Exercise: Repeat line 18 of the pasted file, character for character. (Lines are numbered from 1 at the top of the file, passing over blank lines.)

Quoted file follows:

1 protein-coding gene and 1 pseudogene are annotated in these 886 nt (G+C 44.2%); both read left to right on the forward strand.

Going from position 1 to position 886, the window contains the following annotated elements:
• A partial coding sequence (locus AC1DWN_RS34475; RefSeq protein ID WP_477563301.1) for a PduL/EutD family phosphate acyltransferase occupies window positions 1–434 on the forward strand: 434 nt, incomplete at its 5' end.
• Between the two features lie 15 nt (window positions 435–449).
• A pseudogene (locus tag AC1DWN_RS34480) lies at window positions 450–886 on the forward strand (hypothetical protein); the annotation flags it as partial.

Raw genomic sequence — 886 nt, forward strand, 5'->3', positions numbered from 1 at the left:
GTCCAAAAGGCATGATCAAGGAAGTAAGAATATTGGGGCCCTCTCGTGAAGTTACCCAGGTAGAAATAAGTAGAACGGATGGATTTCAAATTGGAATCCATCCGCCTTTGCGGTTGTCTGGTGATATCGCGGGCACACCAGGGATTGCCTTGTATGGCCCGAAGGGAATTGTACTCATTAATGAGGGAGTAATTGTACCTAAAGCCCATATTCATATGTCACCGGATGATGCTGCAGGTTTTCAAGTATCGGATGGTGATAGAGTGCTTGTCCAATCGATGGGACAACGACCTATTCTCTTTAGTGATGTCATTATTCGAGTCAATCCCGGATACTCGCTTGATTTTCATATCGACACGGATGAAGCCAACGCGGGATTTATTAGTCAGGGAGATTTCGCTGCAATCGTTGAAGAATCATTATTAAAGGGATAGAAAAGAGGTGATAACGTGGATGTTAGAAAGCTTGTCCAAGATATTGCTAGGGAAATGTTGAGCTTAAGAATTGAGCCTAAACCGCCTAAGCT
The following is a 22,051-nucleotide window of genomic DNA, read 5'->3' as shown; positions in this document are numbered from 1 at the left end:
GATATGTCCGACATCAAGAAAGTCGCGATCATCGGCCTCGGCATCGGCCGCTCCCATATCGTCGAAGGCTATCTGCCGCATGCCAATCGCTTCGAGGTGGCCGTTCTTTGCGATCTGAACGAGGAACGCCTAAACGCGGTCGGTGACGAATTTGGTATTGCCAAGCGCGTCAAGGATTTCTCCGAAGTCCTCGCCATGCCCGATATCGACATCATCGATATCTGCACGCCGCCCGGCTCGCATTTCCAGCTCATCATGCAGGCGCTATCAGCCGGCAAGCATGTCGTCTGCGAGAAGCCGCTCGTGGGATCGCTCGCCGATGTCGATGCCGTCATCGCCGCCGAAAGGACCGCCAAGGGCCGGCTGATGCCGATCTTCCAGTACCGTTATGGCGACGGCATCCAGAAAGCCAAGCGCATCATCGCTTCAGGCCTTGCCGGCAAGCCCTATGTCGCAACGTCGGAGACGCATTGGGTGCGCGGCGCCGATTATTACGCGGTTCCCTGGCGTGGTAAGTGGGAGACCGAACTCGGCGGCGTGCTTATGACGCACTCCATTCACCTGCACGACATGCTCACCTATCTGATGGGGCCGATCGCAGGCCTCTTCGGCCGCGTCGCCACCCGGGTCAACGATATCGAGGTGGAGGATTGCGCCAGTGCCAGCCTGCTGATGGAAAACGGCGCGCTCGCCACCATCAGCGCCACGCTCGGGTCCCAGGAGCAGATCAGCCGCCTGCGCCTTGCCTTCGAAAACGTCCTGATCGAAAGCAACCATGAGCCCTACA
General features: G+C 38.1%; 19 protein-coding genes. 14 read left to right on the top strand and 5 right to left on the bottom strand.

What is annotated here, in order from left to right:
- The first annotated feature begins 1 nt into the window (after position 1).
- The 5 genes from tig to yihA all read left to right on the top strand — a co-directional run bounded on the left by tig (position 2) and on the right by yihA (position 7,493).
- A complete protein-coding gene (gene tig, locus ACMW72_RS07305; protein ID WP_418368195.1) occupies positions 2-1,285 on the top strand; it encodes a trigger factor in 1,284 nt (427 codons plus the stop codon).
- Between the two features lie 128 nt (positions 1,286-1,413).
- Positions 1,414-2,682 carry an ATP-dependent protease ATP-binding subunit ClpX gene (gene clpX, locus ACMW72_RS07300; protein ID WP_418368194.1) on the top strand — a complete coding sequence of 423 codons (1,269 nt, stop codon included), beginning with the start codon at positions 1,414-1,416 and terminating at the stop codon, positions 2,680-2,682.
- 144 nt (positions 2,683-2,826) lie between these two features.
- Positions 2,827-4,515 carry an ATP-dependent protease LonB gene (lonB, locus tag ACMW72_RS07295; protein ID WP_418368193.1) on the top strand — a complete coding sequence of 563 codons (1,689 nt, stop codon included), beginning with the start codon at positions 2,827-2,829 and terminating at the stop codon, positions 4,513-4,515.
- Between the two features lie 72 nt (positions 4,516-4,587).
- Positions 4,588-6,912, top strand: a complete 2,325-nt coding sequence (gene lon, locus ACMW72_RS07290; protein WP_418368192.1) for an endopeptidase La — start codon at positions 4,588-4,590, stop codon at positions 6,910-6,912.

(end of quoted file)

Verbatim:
- Positions 2,827-4,515 carry an ATP-dependent protease LonB gene (lonB, locus tag ACMW72_RS07295; protein ID WP_418368193.1) on the top strand — a complete coding sequence of 563 codons (1,689 nt, stop codon included), beginning with the start codon at positions 2,827-2,829 and terminating at the stop codon, positions 4,513-4,515.